Prevention can play a major role in reducing the risk of injury. Planning and purchasing good equipment as well as preparing your body can help prevent most pickleball injuries. For example, appropriate footwear to include athletic shoes with good traction and ankle support can help avoid slips and falls. Choose a shoe made for the court, such as those designed for tennis, pickleball, basketball, or volleyball sports. These shoes support your foot and ankle during quick pivots and movement on the court. You may also want to consider enlisting your local pickleball pro. Instructional lessons can help you develop and improve your swing, serve, and movement, which will not only help prevent an injury but can also improve your game. Further, exercising regularly with strength training and cardiovascular workouts will help strengthen your muscles and improves your overall condition. Before you step on the court, a thorough warm up and stretching routine can reduce the risk of sprains and strains. Staying hydrated before, during, and after your match helps prevent muscle cramps and benefits your overall health.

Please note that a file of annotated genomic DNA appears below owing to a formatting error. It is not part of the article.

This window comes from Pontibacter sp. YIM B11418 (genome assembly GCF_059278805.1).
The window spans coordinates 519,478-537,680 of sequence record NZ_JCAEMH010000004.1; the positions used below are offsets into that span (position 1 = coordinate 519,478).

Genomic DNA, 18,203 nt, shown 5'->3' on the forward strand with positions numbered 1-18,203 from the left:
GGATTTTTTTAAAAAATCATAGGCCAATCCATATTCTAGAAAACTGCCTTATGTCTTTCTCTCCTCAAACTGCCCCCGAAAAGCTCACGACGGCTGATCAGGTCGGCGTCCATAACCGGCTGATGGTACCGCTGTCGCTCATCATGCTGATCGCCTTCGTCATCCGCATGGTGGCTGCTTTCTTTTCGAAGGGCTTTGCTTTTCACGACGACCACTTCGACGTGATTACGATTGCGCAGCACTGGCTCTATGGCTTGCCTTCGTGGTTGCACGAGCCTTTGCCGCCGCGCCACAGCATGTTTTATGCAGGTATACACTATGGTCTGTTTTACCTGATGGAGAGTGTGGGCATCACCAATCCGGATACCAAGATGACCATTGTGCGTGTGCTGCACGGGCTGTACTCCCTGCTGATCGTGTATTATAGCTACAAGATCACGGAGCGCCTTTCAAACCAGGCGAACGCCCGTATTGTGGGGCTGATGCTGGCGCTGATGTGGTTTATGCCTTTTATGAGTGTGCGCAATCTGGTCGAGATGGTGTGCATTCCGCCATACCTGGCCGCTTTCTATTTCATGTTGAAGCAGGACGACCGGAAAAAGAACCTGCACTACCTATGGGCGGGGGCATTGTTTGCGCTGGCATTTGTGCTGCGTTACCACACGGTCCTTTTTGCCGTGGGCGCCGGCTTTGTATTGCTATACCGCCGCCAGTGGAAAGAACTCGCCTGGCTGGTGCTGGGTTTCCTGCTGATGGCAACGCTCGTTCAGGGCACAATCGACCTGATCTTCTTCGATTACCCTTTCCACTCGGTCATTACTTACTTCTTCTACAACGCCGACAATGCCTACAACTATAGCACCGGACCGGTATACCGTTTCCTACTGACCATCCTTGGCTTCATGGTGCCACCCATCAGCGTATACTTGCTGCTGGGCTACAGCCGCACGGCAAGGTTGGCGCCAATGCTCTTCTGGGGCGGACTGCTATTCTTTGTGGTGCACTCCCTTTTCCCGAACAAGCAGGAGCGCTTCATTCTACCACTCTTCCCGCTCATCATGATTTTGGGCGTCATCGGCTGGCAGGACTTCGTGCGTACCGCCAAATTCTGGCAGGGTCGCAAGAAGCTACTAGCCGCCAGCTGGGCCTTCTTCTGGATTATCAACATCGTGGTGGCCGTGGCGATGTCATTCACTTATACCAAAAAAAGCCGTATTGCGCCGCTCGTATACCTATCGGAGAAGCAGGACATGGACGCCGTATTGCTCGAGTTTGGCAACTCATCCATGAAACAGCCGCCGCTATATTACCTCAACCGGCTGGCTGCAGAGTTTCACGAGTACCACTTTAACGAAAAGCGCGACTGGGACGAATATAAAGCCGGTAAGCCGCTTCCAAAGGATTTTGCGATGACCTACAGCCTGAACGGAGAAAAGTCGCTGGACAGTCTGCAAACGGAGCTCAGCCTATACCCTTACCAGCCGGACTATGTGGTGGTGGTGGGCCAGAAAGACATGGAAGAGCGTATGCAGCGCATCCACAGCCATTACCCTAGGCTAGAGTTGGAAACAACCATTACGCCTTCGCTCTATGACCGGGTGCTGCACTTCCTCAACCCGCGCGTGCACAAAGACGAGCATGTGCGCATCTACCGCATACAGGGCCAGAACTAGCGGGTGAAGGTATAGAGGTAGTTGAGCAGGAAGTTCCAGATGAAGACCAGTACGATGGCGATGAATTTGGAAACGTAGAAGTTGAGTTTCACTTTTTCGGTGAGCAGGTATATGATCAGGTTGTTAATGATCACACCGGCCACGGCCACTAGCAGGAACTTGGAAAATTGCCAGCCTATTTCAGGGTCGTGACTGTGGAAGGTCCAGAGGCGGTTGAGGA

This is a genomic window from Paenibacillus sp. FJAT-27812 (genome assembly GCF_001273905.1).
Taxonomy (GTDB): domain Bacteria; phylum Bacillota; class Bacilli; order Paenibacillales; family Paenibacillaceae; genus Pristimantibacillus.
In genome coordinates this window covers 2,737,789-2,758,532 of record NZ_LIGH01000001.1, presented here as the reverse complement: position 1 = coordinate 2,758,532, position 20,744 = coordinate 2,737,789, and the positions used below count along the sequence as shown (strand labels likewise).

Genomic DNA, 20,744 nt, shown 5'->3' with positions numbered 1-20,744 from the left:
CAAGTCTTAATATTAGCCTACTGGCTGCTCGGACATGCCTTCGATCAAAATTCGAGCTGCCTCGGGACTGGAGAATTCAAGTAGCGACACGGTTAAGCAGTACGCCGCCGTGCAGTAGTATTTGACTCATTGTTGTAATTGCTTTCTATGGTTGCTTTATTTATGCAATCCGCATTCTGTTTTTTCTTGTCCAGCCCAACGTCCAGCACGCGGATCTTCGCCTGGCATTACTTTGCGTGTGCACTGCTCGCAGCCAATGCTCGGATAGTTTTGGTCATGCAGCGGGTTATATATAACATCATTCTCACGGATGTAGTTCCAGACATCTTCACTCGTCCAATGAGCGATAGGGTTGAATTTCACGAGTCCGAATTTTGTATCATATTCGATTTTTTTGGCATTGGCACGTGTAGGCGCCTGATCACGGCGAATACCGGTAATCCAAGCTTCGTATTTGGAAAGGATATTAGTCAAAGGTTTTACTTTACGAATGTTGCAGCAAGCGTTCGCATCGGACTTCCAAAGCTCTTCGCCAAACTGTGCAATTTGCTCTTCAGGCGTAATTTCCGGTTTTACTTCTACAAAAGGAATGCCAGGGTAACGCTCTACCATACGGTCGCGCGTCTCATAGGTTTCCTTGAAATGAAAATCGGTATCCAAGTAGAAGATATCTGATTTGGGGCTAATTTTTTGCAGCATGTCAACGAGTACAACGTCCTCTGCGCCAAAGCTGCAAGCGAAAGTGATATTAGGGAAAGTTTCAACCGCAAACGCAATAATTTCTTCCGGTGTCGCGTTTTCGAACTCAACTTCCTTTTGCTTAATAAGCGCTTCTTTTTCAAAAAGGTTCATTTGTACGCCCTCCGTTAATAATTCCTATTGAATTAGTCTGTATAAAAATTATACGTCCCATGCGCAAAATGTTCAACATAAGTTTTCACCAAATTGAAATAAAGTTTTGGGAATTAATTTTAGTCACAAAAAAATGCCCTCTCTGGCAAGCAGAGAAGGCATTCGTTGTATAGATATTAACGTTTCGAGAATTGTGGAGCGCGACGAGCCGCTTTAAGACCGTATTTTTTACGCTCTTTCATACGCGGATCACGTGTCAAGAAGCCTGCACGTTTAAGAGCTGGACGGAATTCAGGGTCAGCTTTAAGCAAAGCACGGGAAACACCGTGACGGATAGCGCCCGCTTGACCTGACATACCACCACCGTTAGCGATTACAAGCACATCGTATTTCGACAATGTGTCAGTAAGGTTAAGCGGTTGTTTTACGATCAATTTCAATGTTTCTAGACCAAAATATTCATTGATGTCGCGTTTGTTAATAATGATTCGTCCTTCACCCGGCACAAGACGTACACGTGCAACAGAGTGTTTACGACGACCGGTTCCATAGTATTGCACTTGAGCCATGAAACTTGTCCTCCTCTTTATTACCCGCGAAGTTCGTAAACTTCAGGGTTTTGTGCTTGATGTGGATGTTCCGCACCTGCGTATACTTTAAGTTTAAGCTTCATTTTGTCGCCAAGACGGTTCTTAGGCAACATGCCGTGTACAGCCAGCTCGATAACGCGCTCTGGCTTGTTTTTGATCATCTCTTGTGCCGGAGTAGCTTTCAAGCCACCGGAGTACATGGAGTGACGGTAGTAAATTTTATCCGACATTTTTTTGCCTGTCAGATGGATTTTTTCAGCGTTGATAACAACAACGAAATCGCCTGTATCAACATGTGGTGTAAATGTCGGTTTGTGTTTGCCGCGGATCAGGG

Pickleball is an enjoyable activity to play with friends or competitors, and can be a relatively safe sport to play; however, injuries do occur. In the event of an emergency on the court, you should seek immediate medical attention. For most injuries, applying the “R.I.C.E.” treatment protocol is usually a good place to start. Rest, ice, compression, and elevation can help to alleviate the immediate symptoms. If symptoms continue to persist, you should follow-up with your orthopaedist to evaluate your injury and develop an effective treatment plan.

Author: Jake Gudger, MD | Columbus, Georgia

Vol 36, Number 2, Spring 2024

Health Alert Catalog

Last edited on July 2, 2024